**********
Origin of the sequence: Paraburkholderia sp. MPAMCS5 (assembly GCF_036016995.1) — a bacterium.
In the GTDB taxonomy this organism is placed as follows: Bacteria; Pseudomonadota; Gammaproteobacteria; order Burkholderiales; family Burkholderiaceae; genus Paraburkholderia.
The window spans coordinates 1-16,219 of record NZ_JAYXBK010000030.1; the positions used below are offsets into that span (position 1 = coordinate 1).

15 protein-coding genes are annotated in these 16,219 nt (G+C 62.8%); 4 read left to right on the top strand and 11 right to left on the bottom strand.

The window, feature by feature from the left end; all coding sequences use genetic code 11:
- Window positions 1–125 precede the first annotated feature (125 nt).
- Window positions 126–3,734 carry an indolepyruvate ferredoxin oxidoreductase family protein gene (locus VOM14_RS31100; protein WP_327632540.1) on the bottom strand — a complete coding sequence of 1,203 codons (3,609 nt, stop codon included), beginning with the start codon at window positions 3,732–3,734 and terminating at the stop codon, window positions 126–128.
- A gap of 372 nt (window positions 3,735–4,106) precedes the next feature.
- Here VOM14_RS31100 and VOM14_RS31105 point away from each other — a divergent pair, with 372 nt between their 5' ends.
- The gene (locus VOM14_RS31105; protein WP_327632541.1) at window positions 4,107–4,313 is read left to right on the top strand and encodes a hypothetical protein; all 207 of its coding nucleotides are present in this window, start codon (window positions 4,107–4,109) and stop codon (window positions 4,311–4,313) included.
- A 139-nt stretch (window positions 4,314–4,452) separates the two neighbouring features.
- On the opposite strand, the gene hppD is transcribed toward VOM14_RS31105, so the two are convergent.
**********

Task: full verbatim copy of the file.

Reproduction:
Origin of the sequence: Paraburkholderia sp. MPAMCS5 (assembly GCF_036016995.1) — a bacterium.
In the GTDB taxonomy this organism is placed as follows: Bacteria; Pseudomonadota; Gammaproteobacteria; order Burkholderiales; family Burkholderiaceae; genus Paraburkholderia.
The window spans coordinates 1-16,219 of record NZ_JAYXBK010000030.1; the positions used below are offsets into that span (position 1 = coordinate 1).

15 protein-coding genes are annotated in these 16,219 nt (G+C 62.8%); 4 read left to right on the top strand and 11 right to left on the bottom strand.

The window, feature by feature from the left end; all coding sequences use genetic code 11:
- Window positions 1–125 precede the first annotated feature (125 nt).
- Window positions 126–3,734 carry an indolepyruvate ferredoxin oxidoreductase family protein gene (locus VOM14_RS31100; protein WP_327632540.1) on the bottom strand — a complete coding sequence of 1,203 codons (3,609 nt, stop codon included), beginning with the start codon at window positions 3,732–3,734 and terminating at the stop codon, window positions 126–128.
- A gap of 372 nt (window positions 3,735–4,106) precedes the next feature.
- Here VOM14_RS31100 and VOM14_RS31105 point away from each other — a divergent pair, with 372 nt between their 5' ends.
- The gene (locus VOM14_RS31105; protein WP_327632541.1) at window positions 4,107–4,313 is read left to right on the top strand and encodes a hypothetical protein; all 207 of its coding nucleotides are present in this window, start codon (window positions 4,107–4,109) and stop codon (window positions 4,311–4,313) included.
- A 139-nt stretch (window positions 4,314–4,452) separates the two neighbouring features.
- On the opposite strand, the gene hppD is transcribed toward VOM14_RS31105, so the two are convergent.